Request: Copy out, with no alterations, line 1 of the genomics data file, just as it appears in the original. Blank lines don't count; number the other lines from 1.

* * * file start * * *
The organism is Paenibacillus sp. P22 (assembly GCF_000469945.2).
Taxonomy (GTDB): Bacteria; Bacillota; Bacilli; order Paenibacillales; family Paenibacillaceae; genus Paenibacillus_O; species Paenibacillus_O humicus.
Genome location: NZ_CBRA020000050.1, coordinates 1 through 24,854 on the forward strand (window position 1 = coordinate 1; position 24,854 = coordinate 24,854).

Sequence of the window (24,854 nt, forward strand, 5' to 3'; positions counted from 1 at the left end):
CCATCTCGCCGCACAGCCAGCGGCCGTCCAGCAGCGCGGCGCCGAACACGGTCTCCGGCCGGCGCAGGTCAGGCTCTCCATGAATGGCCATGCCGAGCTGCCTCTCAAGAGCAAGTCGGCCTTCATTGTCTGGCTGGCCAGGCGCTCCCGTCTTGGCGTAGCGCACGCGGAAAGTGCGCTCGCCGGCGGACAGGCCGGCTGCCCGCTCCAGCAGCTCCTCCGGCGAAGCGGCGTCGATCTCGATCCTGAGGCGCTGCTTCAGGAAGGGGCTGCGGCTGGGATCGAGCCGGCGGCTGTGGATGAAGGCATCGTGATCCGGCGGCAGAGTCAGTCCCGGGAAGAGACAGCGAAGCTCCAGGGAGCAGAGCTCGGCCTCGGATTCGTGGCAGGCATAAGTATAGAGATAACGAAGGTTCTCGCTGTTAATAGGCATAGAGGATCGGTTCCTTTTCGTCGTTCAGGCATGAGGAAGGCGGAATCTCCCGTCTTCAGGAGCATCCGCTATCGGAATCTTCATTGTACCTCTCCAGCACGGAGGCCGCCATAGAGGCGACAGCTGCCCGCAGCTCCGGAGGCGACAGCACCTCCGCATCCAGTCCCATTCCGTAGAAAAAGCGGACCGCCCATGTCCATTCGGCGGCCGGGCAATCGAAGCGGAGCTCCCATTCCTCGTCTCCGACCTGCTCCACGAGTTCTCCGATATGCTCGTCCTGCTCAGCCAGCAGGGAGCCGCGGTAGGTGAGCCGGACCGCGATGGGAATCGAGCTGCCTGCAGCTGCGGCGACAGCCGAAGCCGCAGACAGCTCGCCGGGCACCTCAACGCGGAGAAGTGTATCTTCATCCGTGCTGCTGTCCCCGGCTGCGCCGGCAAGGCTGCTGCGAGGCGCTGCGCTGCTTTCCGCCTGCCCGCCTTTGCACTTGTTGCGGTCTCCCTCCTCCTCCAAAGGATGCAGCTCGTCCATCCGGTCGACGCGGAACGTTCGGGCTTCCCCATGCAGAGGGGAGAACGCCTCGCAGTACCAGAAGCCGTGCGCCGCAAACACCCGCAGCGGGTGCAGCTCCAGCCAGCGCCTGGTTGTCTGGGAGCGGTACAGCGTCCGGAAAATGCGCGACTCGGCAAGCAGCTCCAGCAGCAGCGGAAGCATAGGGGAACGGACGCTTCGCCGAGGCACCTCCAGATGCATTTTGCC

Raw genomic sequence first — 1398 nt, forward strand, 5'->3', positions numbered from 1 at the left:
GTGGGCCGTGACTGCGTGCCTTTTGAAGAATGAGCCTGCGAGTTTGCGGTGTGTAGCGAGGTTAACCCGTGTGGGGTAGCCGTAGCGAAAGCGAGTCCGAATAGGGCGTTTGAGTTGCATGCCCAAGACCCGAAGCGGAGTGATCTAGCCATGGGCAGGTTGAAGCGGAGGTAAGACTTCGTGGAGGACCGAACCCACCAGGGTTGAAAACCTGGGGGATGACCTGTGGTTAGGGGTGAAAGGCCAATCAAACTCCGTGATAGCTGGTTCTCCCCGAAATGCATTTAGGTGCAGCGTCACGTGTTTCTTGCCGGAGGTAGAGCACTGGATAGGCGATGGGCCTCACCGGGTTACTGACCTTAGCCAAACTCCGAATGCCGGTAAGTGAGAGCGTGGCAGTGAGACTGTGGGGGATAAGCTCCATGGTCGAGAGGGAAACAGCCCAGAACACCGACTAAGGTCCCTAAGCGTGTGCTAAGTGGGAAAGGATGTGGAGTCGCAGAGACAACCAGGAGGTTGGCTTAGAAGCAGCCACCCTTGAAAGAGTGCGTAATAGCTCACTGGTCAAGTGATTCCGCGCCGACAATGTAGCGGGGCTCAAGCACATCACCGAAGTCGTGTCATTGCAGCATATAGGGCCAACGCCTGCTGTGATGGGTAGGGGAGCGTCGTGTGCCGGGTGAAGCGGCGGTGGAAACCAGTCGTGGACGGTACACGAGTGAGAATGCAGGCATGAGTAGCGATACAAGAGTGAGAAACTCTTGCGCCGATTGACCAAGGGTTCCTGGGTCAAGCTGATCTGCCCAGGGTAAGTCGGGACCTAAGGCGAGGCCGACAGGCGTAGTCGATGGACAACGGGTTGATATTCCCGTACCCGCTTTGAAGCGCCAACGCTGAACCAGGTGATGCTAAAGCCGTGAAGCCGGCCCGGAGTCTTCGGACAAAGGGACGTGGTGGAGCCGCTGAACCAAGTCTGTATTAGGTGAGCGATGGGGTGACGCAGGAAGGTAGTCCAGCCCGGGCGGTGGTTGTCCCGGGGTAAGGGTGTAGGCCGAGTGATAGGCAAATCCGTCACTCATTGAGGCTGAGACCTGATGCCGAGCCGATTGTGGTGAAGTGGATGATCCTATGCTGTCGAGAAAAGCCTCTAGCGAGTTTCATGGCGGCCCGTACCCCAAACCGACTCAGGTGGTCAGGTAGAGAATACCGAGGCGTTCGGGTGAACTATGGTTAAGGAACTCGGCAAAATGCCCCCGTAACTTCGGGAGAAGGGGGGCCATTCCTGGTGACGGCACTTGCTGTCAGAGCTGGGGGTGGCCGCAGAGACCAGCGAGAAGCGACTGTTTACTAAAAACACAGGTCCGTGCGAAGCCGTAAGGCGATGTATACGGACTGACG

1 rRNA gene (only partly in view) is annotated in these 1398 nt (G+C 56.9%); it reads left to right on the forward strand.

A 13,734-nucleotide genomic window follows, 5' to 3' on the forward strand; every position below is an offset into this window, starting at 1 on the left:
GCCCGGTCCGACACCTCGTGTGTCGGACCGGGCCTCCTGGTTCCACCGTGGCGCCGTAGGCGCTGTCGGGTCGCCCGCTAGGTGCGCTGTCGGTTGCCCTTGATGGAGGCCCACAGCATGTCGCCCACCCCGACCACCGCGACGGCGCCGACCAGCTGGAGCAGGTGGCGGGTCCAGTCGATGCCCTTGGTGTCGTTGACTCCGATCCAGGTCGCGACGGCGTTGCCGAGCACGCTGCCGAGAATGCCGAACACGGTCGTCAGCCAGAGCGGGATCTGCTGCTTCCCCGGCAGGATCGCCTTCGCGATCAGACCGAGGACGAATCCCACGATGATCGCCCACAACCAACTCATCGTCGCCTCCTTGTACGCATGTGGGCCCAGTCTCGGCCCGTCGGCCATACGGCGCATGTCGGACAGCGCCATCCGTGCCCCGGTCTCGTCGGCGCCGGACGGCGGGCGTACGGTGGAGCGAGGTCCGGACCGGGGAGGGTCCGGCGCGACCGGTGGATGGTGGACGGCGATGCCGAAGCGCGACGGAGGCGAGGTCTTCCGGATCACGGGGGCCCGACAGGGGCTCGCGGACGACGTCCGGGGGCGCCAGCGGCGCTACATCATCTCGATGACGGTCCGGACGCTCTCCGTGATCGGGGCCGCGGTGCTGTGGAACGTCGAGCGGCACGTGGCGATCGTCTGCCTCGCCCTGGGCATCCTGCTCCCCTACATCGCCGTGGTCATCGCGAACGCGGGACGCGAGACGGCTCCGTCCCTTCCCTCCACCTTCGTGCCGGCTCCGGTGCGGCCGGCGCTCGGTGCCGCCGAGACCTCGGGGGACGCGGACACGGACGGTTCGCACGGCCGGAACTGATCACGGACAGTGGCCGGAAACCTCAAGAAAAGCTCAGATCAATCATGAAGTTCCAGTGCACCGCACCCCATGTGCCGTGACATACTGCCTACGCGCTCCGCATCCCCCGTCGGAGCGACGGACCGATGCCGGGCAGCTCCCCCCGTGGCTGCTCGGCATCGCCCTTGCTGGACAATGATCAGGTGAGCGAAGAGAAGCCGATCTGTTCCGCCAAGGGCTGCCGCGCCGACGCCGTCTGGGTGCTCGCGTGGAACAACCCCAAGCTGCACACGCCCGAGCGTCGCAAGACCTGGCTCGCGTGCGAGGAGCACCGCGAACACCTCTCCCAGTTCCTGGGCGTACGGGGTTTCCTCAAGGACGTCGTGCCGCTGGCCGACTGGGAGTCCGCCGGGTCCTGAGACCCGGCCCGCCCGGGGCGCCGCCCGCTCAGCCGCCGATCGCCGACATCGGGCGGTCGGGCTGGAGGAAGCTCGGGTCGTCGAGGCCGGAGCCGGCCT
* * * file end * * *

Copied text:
The organism is Paenibacillus sp. P22 (assembly GCF_000469945.2).